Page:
Friday, December 23, 2011

Cornfields: WIP

"This place far excels in beauty any in the western country, and believed equalled by none in the Atlantic States.  Here are vegetables of every kind in abundance, and we have marched four or five miles in cornfields down the Oglaize, and there is not less than one thousand acres of corn around the town.(sic) "

 Lt. John Bowyer described these conditions at the Miami town of Auglaize on the march to Fallen Timbers in 1794.  The luxuriant cornfields he observed were typical of most large woodland Indian settlements encountered during campaigns on the frontier in the late 18th century. Maize in the fields were resource targets for Americans fighting those Indians.  General John Sullivan devastated the Iroquois in his summer campaign of 1779, burning thousands of acres of corn and forcing elements of the Six Nations across the Niagara and upon the kindnesses of the British for sustenance.

I decided that if I was going to do a hypothetical campaign on the Western frontier in the 1790's, I needed a big bunch of cornfields.  I didn't want to build just a big ol' cornfield to just plop down on the table and then store with difficulty.  Rather I wanted something I could morph into different shapes or scatter around, and remove bits of as it was destroyed.  I'd seen the very cool cornfields from BTC and reasoned I could make something like that for myself  at a more affordable price.

 I started with Litko bases.  I ordered fifty  40mm square bases.  These are heavy enough to hold the "corn" and not move around on the table top. $6.99, plus the ridiculous Litko shipping fee.  I also ordered ten packs of 12mm pine stems from This and That 4 Crafts.  Those are holiday craft items that look sort of cornish if you fiddle with them.  Ten packs of 15 pine stems was just over ten bucks with shipping.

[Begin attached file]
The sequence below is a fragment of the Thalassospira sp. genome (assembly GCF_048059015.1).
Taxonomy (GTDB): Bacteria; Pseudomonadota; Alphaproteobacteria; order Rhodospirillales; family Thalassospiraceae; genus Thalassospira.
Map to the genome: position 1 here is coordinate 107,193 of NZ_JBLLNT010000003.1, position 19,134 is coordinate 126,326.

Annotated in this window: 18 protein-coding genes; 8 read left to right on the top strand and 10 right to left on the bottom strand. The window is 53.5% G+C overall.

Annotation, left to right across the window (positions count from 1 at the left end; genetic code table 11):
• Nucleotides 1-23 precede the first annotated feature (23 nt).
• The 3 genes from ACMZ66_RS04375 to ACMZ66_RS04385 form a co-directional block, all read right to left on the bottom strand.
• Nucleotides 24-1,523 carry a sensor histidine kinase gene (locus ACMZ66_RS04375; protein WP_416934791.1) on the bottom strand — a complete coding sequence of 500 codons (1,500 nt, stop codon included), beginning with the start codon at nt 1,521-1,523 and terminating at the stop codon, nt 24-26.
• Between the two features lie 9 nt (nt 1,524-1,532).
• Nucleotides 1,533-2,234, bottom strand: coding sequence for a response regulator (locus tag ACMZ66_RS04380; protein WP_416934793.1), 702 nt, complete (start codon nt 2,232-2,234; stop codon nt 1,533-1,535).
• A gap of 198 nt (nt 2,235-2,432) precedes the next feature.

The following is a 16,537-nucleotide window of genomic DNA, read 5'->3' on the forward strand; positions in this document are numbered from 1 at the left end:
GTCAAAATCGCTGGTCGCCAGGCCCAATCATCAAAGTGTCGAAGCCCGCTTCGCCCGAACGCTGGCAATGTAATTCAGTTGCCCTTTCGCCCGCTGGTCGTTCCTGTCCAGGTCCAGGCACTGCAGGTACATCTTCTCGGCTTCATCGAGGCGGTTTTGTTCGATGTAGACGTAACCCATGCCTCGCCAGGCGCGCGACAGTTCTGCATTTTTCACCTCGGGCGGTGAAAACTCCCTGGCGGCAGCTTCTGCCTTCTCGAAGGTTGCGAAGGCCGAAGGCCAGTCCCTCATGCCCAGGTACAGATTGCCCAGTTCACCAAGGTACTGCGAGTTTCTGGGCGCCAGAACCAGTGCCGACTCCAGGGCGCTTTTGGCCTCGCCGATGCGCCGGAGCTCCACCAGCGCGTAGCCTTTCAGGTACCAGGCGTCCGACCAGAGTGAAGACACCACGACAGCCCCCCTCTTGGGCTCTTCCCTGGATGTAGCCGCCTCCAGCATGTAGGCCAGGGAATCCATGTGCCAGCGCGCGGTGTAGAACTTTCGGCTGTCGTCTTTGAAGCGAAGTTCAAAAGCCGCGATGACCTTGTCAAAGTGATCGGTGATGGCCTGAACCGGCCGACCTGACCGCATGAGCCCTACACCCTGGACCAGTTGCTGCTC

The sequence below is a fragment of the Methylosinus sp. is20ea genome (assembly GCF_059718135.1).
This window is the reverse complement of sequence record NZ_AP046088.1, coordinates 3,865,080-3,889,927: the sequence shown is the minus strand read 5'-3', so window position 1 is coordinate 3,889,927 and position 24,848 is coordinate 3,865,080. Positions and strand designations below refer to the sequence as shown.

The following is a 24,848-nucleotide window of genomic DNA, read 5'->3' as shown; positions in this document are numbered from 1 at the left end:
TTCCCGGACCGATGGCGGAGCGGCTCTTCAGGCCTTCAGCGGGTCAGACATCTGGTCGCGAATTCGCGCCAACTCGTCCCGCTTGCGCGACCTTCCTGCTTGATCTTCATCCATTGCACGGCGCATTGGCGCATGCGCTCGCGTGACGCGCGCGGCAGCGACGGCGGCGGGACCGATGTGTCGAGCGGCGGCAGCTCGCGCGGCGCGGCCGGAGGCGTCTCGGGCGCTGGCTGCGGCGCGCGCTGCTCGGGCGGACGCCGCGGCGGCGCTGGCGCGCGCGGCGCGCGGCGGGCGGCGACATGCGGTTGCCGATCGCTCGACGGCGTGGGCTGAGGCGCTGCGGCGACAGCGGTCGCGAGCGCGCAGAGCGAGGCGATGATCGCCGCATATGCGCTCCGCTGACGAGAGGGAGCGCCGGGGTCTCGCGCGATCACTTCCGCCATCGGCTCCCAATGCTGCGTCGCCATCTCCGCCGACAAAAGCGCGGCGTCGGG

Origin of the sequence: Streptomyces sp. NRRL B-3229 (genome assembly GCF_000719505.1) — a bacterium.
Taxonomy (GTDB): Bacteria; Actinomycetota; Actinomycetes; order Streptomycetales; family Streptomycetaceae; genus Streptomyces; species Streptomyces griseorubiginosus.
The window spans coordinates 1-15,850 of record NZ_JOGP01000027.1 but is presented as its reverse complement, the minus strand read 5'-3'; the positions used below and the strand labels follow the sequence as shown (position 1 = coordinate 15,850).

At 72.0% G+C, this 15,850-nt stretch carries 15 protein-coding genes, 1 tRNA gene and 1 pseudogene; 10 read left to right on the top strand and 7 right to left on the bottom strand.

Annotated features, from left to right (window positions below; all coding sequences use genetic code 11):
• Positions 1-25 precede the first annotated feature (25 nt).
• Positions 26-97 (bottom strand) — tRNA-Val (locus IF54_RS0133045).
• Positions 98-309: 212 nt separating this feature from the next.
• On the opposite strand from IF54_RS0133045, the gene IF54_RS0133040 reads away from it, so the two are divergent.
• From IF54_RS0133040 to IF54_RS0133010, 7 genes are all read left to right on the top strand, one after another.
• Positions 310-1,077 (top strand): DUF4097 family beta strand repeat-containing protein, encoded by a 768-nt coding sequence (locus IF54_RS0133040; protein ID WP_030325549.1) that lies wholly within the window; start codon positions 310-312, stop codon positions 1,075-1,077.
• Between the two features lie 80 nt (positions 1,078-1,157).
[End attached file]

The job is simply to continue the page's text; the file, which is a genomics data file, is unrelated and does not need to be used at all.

12mm pine stems from This and That 4 Crafts.  They were cheap, and the size was about right.  Also available in 20mm (refers to circumference) which seemed too large.  There would be lots of trimming. 
Litko bases and trimmed pine stem ready to go.  40mm worked for me.  That's the width of two individually mounted figures or one Regimental Fire and Fury base.
 Step one was to coat the bases with something that looked as a ground cover.  For the most part, the bases are going to be covered by the corn, so I'm mostly just after a quick cover with something that could be mistaken for earth.  I used Liquitex modeling paste because it's acrylic, dries fast, and can actually be mixed with paint in my little water cup, and easily applied to the base with a paint knife.  Because it's acrylic, I also believed it wouldn't shatter when I drilled holes in it, and I was afraid that wood putty would just disintegrate in chunks.  Can't have that. Liquitex products are available at Michaels and JoAnn fabrics.  Use their weekly coupons to cut the $12.99 bucket of modeling goo to a more reasonable cost.

I've used Liquitex modeling paste as basing material in the past.  It's easy to work with, dries fast, but isn't particularly cheap. However, I thought it was the best material for this project.